Kayaks are made of plastic or composite materials like fiberglass. Fiberglass kayaks are more expensive and more expensive and difficult to repair, and they damage easier. Plastic kayaks are more durable, especially for fishing and general recreation, and easier to repair. Paddle sizes depend on your height, arm length, kayak width, and sitting position. It is best to have a professional dealer size you for paddles.

For fishing, you can mount a rod holder on your kayak, and it secures your rod in place. Some kayaks are built with a couple of rod holders. If you buy your kayak for fishing, you also need to think about how much weight a fish cooler for fish will be, a set of fish grips, and an anchor because you might want to stay in place to fish, and you will not want to drift around willy-nilly. 

Kayaks generally are built with internal and external storage. Internal storage compartments have a locking or rubber hatch for things you do not use often, like an emergency kit. External storage is usually located on the bow or the stern, and you use bungee cords to keep them securely in place for things like coolers, fishing tackle, and other stuff you will use often. You can use dry bags to store things like your cell phone. 

Kayaks last for years without too much hassle because they are so durable, but you need to exercise proper care for them. They need to be stored in shady areas, but preferably indoors with the hull up or on its side. You need to rinse your kayak thoroughly after each use, drain it, and make sure the hull is dry before you store it. Close up any openings after it is dry. 

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Lake Texoma Weather Forecast


Mostly Sunny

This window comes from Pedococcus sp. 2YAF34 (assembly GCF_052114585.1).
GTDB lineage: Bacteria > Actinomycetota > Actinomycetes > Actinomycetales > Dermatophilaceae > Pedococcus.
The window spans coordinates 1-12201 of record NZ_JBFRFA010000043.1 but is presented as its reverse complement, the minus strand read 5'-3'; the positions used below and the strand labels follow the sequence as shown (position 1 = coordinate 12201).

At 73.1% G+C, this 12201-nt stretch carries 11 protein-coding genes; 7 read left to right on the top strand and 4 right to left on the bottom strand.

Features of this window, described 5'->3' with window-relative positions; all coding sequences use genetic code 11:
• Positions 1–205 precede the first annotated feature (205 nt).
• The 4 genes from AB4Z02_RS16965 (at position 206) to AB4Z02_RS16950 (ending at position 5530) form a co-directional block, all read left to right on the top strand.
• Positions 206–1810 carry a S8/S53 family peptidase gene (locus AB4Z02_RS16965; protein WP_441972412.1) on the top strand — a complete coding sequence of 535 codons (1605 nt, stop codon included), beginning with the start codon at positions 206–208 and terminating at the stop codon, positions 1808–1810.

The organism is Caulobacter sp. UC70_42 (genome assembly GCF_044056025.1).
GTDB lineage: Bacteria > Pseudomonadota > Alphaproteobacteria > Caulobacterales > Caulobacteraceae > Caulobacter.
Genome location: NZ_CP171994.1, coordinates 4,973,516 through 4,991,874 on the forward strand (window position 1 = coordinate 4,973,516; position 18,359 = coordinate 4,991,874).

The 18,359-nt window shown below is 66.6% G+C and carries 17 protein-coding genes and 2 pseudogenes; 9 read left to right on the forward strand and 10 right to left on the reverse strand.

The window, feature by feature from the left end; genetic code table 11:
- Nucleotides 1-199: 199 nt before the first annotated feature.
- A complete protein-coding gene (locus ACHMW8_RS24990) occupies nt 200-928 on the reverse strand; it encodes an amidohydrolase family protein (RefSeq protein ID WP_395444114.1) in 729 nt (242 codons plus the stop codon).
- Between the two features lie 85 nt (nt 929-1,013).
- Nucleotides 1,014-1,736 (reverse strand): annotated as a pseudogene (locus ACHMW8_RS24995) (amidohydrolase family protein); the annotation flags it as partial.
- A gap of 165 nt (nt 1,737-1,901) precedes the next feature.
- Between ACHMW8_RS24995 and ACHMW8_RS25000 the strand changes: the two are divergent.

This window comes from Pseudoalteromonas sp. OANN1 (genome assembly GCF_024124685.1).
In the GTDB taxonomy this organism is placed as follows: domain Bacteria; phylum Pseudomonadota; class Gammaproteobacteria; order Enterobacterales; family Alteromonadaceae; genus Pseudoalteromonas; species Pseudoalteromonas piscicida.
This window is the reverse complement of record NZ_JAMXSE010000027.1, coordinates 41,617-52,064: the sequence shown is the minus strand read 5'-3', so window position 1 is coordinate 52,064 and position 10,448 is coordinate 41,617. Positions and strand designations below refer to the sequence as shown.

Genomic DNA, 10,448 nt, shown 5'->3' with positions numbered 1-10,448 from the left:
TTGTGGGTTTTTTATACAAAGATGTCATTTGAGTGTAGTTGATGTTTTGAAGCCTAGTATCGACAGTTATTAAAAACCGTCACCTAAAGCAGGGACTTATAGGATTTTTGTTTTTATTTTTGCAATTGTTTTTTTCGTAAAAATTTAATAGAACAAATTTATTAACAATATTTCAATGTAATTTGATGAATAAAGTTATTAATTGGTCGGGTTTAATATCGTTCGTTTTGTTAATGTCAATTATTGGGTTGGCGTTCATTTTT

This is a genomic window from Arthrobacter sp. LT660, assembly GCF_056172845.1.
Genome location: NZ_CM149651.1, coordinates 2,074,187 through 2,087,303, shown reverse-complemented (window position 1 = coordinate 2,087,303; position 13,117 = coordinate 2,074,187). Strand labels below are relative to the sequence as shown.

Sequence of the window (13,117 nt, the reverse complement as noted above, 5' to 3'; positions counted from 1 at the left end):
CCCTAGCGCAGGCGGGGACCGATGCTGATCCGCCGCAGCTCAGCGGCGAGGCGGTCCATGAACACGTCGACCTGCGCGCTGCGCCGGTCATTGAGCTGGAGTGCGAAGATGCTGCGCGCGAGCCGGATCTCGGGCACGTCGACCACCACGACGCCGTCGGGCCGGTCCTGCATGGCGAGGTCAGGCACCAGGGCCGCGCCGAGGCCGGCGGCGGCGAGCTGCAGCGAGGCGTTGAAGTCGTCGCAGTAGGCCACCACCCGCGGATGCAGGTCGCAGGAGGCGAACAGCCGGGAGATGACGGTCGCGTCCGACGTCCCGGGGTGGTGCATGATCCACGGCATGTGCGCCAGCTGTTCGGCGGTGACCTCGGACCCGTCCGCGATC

Hi: 95

Sunday Night

Mostly Clear

Lo: 80



Hi: 98

Monday Night

Mostly Clear

Lo: 79



Hi: 97

Tuesday Night

Mostly Clear

Lo: 80



Hi: 98

Wednesday Night

Mostly Clear

Lo: 79

Lake Texoma Water Level (last 30 days)

Water Level on 6/23: 620.12 (+3.12)

Lake Texoma

Fishing Report from TPWD (Jun. 19)

GOOD. Water stained; 75 degrees; 3.56 feet above pool. Striper fishing is great on live bait anchoring on humps in 20-30 feet of water and drifting flats in 15-25 feet of water. Topwaters are working early in the backs of creeks and along river channels. Catfish are good on cut shad and prepared baits. Channels are on the rocks and shallow flats in 10-20 feet of water. Blue catfish are on deep humps in 40-50 feet of water. Bass are slow on shallow crankbaits and top waters early along the banks. Look for bass in the shade during the day near docks in 8-15 feet of water. Shad fry are everywhere so downsize baits to catch numbers. Crappie are slow on jigs and minnows near docks and on brush piles using electronics to spot active fish in 10-18 feet of water. Report by Jacob Orr, Guaranteed Guide Service Lake Texoma. Water level continues to be high. Smaller striped bass are surfacing feeding on shad hitting topwaters and swimbaits. Slab bite is starting to turn on producing better quality fish in big schools in deep water. The slab bite will only improve. Report by John Blasingame, Adventure Texoma Outdoors.